Geographic Information Systems

A good mapping system is the foundation for the Assessor's property location, inventory, and identification functions. Assessment maps (also called cadastral maps) show the boundaries of land parcels and display the size and location of each parcel relative to adjacent properties, roads, bodies of water, and other major physical or cultural features. Along with the boundaries for each property, the maps display the dimensions or areas of each parcel, street and road right-of-ways, subdivision data (if applicable), and a unique parcel identifier for each property. The Assessor's office currently maintains an inventory of approximately 680 property maps. These maps are divided into two different scales: 1" = 400' for rural or larger tracts or 1" = 100' for more urbanized or smaller tracts. The Assessor of Property also has a set of aerial photographs of Montgomery County in those same scales. Both property maps and accompanying aerial photography are available through our online map viewer Stratum.


Index to Assessor's Property Maps

Assessor's Property maps

Example 1" = 400' Property Map


Example 1" = 100' Property Map


Example Aerial Photography

Aerial Imagery

Geographic Information Systems

Until 1998, the maps created and maintained by the Assessor's office were hand-drafted on paper and plastic film. Whenever a change was made to the physical characteristics of a property, such as subdividing, combining or splitting of parcels, the maps were updated by re-inking the master maps. In 1998, the Assessor's office began conversion to a Geographic Information System or GIS. The GIS stores maps as computer databases. Different attributes are stored in separate layers in the system. One layer might store parcel boundaries and characteristics, another roads and streets, another zoning, and so on. Various types of analysis can be performed or visually depicted by overlaying or merging the different layers.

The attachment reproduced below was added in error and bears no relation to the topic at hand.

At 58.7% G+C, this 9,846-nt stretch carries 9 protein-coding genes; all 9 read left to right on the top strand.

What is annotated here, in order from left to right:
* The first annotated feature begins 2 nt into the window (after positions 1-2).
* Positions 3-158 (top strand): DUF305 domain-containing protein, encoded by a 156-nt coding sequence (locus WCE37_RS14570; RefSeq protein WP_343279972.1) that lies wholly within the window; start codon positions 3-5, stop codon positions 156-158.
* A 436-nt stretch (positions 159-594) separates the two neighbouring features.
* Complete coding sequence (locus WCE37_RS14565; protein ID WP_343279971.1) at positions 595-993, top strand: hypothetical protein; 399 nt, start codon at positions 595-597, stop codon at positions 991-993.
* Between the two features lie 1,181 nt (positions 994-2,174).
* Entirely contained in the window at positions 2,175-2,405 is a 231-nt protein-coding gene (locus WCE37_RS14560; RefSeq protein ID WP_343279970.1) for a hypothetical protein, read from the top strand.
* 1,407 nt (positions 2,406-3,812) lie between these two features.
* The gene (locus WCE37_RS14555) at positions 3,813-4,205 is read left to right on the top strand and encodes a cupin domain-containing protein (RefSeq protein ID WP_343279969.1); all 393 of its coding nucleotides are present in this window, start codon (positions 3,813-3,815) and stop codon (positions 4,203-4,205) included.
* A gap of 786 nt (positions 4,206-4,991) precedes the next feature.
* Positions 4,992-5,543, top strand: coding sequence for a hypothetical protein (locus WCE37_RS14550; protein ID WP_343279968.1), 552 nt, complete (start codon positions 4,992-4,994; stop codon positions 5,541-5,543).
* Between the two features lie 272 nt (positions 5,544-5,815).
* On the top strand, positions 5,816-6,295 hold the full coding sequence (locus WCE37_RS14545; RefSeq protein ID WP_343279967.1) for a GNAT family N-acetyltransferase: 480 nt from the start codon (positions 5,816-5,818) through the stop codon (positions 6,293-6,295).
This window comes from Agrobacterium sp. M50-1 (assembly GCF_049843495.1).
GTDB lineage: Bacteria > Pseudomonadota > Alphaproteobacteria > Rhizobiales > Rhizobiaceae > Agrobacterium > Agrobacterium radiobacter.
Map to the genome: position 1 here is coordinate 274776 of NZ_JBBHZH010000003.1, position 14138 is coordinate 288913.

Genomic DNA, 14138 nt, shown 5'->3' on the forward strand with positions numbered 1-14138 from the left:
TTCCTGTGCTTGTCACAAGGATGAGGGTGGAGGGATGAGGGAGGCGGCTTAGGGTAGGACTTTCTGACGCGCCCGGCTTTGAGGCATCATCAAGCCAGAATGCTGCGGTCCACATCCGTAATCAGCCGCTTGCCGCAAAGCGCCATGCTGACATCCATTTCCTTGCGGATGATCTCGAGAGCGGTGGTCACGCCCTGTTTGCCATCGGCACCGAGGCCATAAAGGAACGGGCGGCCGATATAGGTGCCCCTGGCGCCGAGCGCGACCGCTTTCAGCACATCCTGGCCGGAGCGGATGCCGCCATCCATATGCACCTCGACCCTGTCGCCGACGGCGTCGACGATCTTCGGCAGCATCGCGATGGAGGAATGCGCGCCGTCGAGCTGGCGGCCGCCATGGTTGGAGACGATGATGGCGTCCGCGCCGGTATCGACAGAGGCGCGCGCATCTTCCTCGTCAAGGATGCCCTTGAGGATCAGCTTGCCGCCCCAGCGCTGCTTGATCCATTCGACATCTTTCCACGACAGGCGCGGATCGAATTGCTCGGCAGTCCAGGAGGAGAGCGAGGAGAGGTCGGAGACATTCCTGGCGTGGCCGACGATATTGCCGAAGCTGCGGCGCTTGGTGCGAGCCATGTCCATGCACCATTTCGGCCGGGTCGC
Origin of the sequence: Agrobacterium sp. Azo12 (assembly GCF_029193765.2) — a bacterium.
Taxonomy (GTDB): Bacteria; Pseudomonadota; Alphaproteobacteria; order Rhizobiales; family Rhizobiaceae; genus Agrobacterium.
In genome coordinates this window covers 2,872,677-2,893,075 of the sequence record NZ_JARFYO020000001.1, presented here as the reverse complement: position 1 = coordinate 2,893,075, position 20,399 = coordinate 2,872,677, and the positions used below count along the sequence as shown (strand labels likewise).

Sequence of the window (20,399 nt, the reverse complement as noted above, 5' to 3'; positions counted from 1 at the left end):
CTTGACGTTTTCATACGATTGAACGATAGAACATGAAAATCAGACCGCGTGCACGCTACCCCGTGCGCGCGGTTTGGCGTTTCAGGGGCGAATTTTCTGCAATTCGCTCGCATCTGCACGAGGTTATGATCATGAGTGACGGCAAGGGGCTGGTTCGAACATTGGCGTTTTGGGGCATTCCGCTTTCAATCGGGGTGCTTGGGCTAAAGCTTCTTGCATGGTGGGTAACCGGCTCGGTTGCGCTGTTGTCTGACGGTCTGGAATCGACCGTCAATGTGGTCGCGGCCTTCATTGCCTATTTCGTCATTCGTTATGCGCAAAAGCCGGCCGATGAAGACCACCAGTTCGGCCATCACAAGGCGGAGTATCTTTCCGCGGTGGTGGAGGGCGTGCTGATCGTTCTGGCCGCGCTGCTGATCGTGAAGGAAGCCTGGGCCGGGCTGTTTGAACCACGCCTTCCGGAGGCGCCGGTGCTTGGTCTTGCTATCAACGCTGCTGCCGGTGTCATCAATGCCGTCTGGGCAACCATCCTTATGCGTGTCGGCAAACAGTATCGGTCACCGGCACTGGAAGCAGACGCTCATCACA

Layer Representation:

Example of GIS layers

Additionally, the Montgomery County Assessor of Property's computer-assisted mass appraisal (CAMA) database, which contains all of the detailed property information about each parcel (ownership, sales history, improvements, etc.) is linked to the parcel layer of GIS. This provides a very powerful tool for accurately mapping all real properties in the jurisdiction and conducting a wide range of assessment analysis.


As part of a tri-party partnership between Montgomery County, the City of Clarksville, and Austin Peay State University, the local GIS system currently allows approximately 30 county and city departments to collect and share up-to-date geographic and statistical data to better provide essential services on a daily basis, and to plan more efficiently for the future. For additional information about the Clarksville / Montgomery County Geographic Information System Project and Center visit the APSU GIS Center.